Question about Intermatic & Indoor/Outdoor Rain Tight Timer

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120 v & neutral wire supply. Two valve wires. Which terminal does the 120v wire go to? the neutral, and the two valve wires

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The Black hot wire from your house supply goes on the terminal below the L and 1.

The White neutral wire from your house supply goes to the terminal below the X.

Connect a White neutral wire from the terminal below the X to your neutral on your load.

Connect a Black wire from terminal #2 to the Black on your load.

This wires up both your timer clock and will turn on your device, too.

If you don't have an X or L1, send the question again with the model number of your timer.

Gary

Posted on Jan 03, 2011

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1 Answer

Can i put 120 volts to the dry contacts on a tork dts400b timer?


1) DTS wiring shows on link below:
http://waterheatertimer.org/pdf/1TORK.DTS400A.DZS400A.WIRING.pdf
Timer appears on page below:
http://waterheatertimer.org/Tork-Digital-timers-and-manuals.html#DTS

2) Tork DTS400B is 4 channel timer, so you can control 4 different Loads with different programming for each Load.

3) I am not 100% certain what you are asking.
Timer can be wired for 120V operation.
Clock motor has separate wiring from Load wiring.

4) Clock motor is shown in wiring diagram as 'Timer supply'
Timer supply is on lower row of terminals.
120 Volt Hot connects to screw terminal identified as 120
120V Neutral connects to screw terminal identified as N
Clock motor wiring does not pass to the Load or channel terminals.

5) Load terminals are not fed by 120V connection to Timer supply.
Each load is wired separately.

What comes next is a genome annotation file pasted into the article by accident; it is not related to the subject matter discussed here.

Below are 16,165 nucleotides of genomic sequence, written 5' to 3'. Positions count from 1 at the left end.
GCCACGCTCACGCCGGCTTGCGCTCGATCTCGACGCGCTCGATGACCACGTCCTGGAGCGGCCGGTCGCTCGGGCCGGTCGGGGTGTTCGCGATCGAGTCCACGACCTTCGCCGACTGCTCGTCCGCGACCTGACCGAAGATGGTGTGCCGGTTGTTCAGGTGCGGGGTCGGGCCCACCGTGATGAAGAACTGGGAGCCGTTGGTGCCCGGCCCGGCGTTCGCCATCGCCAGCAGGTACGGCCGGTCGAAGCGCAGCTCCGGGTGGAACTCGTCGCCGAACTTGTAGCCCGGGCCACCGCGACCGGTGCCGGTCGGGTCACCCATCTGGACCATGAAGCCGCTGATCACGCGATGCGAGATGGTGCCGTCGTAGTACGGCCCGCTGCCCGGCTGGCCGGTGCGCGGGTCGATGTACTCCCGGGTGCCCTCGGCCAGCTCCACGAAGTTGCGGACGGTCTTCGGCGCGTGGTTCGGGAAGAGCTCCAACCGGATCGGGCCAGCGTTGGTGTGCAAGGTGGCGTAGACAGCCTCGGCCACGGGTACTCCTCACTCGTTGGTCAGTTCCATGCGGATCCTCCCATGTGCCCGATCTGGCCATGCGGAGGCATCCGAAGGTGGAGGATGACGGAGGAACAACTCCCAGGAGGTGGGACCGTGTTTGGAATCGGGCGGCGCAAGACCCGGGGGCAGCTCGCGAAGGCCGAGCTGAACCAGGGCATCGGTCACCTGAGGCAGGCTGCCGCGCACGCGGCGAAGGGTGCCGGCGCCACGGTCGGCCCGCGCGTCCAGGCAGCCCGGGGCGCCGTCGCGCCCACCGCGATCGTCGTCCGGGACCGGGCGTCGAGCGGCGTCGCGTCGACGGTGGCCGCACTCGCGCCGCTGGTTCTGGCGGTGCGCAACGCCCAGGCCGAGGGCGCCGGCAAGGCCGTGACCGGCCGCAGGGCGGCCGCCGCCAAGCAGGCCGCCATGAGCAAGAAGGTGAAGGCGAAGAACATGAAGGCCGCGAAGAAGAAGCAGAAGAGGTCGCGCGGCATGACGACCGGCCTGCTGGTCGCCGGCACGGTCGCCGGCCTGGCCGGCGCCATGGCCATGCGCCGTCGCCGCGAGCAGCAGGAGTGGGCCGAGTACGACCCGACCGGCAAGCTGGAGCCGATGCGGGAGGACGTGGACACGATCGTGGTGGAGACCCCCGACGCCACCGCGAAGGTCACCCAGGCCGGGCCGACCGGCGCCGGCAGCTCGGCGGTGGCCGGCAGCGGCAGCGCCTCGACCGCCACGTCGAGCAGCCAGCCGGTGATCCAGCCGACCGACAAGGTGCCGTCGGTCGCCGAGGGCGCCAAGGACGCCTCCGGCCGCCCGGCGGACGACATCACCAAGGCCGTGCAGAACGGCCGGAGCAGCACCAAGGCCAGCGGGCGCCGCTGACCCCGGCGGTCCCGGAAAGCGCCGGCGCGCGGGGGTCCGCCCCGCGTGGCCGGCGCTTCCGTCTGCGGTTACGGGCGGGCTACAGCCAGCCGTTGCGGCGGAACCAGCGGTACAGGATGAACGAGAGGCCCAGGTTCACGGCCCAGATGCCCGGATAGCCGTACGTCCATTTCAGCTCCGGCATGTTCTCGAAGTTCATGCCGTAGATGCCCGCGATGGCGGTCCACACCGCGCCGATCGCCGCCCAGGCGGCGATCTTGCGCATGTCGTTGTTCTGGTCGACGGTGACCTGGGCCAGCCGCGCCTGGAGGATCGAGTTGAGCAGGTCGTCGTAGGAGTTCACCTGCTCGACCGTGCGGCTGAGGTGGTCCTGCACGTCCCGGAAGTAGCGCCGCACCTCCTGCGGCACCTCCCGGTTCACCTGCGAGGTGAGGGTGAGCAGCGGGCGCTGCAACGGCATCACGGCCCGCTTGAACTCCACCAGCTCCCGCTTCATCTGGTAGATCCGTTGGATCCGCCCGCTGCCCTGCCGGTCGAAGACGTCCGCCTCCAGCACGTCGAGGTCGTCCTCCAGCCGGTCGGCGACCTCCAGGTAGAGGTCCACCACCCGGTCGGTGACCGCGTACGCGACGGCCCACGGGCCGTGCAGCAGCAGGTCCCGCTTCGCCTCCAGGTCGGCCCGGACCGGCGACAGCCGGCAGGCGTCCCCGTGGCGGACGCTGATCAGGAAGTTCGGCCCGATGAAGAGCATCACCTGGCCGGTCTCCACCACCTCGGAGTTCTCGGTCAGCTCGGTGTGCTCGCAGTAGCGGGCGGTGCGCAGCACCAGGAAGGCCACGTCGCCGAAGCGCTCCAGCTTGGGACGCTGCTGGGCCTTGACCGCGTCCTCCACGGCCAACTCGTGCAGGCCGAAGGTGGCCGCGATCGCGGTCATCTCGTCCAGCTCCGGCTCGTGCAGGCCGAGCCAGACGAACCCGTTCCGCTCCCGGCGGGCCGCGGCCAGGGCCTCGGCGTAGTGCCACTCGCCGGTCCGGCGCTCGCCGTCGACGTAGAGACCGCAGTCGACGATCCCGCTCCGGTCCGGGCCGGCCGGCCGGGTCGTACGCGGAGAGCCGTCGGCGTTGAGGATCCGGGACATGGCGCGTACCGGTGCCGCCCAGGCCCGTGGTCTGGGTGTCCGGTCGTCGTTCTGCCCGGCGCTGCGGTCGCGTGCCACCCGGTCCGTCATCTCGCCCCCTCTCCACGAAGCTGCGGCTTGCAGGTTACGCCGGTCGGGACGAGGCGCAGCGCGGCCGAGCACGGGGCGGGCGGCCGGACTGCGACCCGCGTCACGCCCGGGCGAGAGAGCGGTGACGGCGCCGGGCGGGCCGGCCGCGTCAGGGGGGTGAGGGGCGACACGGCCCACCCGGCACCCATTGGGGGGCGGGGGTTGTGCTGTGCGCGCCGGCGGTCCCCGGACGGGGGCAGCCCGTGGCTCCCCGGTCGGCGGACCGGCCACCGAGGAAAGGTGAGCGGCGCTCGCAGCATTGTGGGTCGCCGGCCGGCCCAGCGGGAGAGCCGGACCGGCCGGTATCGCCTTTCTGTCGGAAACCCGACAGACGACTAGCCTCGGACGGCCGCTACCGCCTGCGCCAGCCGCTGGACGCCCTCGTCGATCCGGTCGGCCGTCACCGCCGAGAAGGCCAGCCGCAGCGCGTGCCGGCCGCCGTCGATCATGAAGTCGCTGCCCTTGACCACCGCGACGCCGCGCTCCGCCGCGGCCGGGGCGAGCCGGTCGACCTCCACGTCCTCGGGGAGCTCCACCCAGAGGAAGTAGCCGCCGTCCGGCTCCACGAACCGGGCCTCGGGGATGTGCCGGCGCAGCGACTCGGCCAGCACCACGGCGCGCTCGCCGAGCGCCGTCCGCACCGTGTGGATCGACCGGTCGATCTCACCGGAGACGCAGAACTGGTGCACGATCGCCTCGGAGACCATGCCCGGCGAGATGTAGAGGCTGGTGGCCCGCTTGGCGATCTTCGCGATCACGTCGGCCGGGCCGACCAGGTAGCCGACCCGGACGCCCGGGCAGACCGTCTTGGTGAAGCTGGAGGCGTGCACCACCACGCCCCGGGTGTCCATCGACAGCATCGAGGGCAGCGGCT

For example lets say Load 1 is channel 1 or CH1.
Hot to CH1 connects to terminal C.
Neutral to CH1 connects to terminal NO, or to NC terminal.

6) Terminal NO normally open turns ON when timer turns ON
Terminals NC is normally closed is ON full time, except when timer tuns ON. So NC turns OFF when timer turns ON.

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Jan 23, 2011 | TORK Hardware & Accessories

1 Answer

Can I use my Intermatic model T-103 switch for 2 separate 20amp 120v circuits?


Yes, the timer motor is 120 volt, so connect both neutrals from each separate 120 volt circuit to the "A" terminal. Probably best to place all the neutrals (line and load) under a wirenut with a jumper going to the "A" terminal. The terminals are intended for only two wires.
One hot will go to terminal #1 and the other will go to terminal #3. The 120 volt timer motor is connected internally at the factory to the "A" terminal and terminal #1.

Dec 07, 2010 | Intermatic T104M 208-277Volt 40-amp Timer...

1 Answer

Have intermatic t103 time switch, 240 v supply, clock motor not turning. what the correct wiring for the clock. 2 white wires...


Maybe-bad news.
The link below shows wiring for the T-104, T-103 and T-101
http://waterheatertimer.org/How-to-wire-T104-Intermatic-timer.html#T103

For a 240V installation, the correct timer is the T-104, not the T-103
This is because the T-103 clock motor is 120V, and requires additional neutral wire on terminal A
The T-104 clock motor is 240V, and requires only the two hot wires and does not require a neutral.

I suggest you exchange timers and get the T-104